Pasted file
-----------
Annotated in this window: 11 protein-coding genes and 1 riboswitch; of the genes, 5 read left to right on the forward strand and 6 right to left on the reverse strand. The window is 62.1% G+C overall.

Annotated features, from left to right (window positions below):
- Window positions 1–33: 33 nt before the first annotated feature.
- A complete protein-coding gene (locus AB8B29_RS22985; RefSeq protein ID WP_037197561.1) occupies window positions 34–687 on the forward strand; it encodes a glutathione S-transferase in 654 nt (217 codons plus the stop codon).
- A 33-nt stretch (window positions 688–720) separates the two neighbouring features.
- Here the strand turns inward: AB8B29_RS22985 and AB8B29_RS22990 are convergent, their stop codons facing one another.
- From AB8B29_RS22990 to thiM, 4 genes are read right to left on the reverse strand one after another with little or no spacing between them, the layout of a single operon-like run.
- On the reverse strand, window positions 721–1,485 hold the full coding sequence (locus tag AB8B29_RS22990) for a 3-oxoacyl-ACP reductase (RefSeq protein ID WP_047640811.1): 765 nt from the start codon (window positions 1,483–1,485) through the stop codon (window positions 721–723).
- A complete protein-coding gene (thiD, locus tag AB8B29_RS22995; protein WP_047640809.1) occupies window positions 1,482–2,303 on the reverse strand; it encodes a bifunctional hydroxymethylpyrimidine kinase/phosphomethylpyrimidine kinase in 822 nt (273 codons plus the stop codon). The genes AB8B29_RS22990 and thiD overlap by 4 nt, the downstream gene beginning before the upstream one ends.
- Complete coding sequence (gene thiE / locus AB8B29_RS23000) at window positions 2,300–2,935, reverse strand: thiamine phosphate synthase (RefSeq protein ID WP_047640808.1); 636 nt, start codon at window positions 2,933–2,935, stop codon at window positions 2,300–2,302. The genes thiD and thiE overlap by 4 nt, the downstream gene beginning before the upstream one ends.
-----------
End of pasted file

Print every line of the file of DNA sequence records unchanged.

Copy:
Annotated in this window: 11 protein-coding genes and 1 riboswitch; of the genes, 5 read left to right on the forward strand and 6 right to left on the reverse strand. The window is 62.1% G+C overall.

Annotated features, from left to right (window positions below):
- Window positions 1–33: 33 nt before the first annotated feature.
- A complete protein-coding gene (locus AB8B29_RS22985; RefSeq protein ID WP_037197561.1) occupies window positions 34–687 on the forward strand; it encodes a glutathione S-transferase in 654 nt (217 codons plus the stop codon).
- A 33-nt stretch (window positions 688–720) separates the two neighbouring features.
- Here the strand turns inward: AB8B29_RS22985 and AB8B29_RS22990 are convergent, their stop codons facing one another.
- From AB8B29_RS22990 to thiM, 4 genes are read right to left on the reverse strand one after another with little or no spacing between them, the layout of a single operon-like run.
- On the reverse strand, window positions 721–1,485 hold the full coding sequence (locus tag AB8B29_RS22990) for a 3-oxoacyl-ACP reductase (RefSeq protein ID WP_047640811.1): 765 nt from the start codon (window positions 1,483–1,485) through the stop codon (window positions 721–723).
- A complete protein-coding gene (thiD, locus tag AB8B29_RS22995; protein WP_047640809.1) occupies window positions 1,482–2,303 on the reverse strand; it encodes a bifunctional hydroxymethylpyrimidine kinase/phosphomethylpyrimidine kinase in 822 nt (273 codons plus the stop codon). The genes AB8B29_RS22990 and thiD overlap by 4 nt, the downstream gene beginning before the upstream one ends.
- Complete coding sequence (gene thiE / locus AB8B29_RS23000) at window positions 2,300–2,935, reverse strand: thiamine phosphate synthase (RefSeq protein ID WP_047640808.1); 636 nt, start codon at window positions 2,933–2,935, stop codon at window positions 2,300–2,302. The genes thiD and thiE overlap by 4 nt, the downstream gene beginning before the upstream one ends.